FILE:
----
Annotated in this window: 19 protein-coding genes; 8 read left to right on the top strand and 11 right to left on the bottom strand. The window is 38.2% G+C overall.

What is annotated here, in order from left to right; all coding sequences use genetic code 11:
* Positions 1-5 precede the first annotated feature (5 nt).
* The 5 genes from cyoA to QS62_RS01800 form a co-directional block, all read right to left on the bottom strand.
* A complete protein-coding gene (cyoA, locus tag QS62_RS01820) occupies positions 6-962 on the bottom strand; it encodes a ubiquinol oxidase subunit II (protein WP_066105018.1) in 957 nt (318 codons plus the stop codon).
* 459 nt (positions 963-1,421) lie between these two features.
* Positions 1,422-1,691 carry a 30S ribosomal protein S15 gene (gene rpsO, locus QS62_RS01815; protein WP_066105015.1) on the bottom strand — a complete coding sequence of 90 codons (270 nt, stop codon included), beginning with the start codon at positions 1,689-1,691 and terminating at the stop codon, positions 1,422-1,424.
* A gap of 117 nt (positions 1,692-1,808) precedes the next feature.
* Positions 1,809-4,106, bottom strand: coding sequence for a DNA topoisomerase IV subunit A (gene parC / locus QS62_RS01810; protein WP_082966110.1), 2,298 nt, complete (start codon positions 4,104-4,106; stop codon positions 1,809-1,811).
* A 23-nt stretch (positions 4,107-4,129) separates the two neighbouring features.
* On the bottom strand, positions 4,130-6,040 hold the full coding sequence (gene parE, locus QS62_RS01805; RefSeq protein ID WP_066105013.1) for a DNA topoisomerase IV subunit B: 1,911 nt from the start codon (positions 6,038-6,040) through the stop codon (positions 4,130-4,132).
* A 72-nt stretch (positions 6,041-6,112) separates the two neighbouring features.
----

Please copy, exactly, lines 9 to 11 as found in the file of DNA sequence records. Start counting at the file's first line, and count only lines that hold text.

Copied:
* Positions 1,809-4,106, bottom strand: coding sequence for a DNA topoisomerase IV subunit A (gene parC / locus QS62_RS01810; protein WP_082966110.1), 2,298 nt, complete (start codon positions 4,104-4,106; stop codon positions 1,809-1,811).
* A 23-nt stretch (positions 4,107-4,129) separates the two neighbouring features.
* On the bottom strand, positions 4,130-6,040 hold the full coding sequence (gene parE, locus QS62_RS01805; RefSeq protein ID WP_066105013.1) for a DNA topoisomerase IV subunit B: 1,911 nt from the start codon (positions 6,038-6,040) through the stop codon (positions 4,130-4,132).